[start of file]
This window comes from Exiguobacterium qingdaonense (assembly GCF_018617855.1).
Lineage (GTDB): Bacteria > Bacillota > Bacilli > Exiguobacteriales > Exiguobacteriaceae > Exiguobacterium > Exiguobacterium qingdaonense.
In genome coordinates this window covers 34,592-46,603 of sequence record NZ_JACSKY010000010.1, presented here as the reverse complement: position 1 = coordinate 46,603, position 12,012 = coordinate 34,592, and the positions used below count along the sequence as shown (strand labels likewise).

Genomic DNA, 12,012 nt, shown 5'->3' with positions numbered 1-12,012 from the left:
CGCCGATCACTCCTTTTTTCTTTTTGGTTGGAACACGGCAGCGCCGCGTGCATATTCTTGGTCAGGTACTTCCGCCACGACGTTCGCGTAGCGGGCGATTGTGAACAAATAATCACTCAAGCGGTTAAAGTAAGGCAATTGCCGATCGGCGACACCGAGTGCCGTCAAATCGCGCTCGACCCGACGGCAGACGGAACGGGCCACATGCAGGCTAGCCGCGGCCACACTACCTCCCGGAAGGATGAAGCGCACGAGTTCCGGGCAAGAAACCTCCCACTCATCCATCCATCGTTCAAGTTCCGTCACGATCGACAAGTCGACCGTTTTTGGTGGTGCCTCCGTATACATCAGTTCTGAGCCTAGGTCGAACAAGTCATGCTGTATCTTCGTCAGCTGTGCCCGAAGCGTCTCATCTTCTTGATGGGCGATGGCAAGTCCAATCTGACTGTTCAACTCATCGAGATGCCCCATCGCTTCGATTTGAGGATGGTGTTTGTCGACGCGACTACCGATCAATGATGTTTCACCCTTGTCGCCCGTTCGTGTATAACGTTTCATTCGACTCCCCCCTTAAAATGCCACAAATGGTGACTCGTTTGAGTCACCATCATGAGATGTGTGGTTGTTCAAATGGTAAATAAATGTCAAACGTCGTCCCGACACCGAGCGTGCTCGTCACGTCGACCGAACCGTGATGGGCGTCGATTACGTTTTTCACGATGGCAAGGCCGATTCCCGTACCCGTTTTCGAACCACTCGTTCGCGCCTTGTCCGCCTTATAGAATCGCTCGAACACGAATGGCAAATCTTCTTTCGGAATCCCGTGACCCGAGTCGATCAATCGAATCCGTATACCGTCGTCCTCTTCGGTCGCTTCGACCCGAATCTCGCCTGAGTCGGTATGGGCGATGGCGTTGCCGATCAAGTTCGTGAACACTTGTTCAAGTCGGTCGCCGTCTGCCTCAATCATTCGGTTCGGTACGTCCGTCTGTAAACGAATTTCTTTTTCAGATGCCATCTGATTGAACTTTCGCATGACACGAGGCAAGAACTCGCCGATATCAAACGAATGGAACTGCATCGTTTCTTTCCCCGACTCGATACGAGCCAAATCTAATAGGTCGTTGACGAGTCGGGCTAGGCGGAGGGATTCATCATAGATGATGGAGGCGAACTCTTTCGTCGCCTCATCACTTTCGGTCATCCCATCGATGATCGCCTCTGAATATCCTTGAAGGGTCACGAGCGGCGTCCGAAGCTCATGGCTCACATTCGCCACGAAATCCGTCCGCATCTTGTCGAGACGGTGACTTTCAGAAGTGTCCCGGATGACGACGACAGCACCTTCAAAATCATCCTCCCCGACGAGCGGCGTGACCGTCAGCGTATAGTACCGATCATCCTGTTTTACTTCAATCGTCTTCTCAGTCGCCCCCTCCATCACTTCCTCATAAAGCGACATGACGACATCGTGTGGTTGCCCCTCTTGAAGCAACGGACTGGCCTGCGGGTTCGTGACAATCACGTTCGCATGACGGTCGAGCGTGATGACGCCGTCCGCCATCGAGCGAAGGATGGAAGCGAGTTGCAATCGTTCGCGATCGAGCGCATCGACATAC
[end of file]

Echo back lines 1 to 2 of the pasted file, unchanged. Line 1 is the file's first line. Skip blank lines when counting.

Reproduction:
This window comes from Exiguobacterium qingdaonense (assembly GCF_018617855.1).
Lineage (GTDB): Bacteria > Bacillota > Bacilli > Exiguobacteriales > Exiguobacteriaceae > Exiguobacterium > Exiguobacterium qingdaonense.